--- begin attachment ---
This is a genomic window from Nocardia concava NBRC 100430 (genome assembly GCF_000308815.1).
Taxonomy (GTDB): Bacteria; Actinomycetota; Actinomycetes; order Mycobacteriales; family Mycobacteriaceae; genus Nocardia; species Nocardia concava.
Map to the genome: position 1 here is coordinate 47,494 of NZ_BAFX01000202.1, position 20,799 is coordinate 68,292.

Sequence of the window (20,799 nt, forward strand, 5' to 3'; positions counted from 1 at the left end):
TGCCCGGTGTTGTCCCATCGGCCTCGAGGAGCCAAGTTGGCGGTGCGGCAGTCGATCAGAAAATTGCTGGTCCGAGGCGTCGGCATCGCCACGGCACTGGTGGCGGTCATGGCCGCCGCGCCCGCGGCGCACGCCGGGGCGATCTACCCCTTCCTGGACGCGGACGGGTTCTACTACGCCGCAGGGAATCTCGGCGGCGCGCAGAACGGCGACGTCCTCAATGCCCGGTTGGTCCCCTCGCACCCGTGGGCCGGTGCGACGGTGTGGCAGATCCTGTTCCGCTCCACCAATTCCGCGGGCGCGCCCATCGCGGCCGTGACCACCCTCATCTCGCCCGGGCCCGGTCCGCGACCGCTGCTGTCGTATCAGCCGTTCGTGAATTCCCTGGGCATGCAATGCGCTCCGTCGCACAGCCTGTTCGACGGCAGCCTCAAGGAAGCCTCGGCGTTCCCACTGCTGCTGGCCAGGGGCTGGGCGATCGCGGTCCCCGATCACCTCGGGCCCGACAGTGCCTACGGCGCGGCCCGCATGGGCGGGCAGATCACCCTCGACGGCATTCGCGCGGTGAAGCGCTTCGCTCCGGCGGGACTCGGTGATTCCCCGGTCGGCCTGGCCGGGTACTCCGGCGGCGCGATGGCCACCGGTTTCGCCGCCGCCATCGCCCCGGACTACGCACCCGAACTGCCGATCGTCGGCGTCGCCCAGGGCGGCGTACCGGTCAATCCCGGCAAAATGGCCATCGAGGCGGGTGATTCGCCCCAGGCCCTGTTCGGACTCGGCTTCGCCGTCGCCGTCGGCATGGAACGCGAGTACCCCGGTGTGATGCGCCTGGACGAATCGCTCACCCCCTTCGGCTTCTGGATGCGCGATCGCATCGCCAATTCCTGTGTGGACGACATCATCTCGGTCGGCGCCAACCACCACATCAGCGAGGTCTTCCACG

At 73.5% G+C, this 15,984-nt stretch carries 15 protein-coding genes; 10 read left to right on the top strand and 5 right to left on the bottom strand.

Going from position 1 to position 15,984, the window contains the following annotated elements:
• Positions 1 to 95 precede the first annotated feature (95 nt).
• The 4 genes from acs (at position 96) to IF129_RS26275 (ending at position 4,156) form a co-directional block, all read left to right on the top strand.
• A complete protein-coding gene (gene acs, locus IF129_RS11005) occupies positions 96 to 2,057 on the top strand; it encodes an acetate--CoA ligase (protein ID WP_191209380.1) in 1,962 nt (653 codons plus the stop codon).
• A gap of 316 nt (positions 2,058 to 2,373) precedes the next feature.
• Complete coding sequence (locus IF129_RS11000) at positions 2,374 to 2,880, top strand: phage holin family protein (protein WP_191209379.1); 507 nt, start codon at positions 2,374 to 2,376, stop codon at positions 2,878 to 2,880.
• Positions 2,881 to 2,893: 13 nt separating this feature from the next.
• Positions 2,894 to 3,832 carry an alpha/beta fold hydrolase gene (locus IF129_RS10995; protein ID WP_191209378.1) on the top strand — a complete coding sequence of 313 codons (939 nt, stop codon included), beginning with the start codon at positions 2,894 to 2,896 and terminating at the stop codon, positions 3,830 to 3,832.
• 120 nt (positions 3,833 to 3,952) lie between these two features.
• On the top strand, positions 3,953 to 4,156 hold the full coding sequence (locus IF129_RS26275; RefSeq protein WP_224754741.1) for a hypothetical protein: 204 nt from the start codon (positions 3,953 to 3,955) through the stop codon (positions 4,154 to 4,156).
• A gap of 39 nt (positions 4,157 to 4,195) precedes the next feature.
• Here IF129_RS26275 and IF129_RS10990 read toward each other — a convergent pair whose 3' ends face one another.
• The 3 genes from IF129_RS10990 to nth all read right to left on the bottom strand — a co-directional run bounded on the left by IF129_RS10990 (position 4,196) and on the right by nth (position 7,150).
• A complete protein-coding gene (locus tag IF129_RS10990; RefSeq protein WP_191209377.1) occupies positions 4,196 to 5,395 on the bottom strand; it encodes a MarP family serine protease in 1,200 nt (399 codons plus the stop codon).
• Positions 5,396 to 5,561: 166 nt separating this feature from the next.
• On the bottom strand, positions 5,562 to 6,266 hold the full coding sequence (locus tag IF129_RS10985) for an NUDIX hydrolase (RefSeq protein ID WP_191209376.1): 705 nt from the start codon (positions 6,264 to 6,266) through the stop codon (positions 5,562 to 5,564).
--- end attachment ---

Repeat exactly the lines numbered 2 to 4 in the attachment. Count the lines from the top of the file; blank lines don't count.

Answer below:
Taxonomy (GTDB): Bacteria; Actinomycetota; Actinomycetes; order Mycobacteriales; family Mycobacteriaceae; genus Nocardia; species Nocardia concava.
Map to the genome: position 1 here is coordinate 47,494 of NZ_BAFX01000202.1, position 20,799 is coordinate 68,292.

Sequence of the window (20,799 nt, forward strand, 5' to 3'; positions counted from 1 at the left end):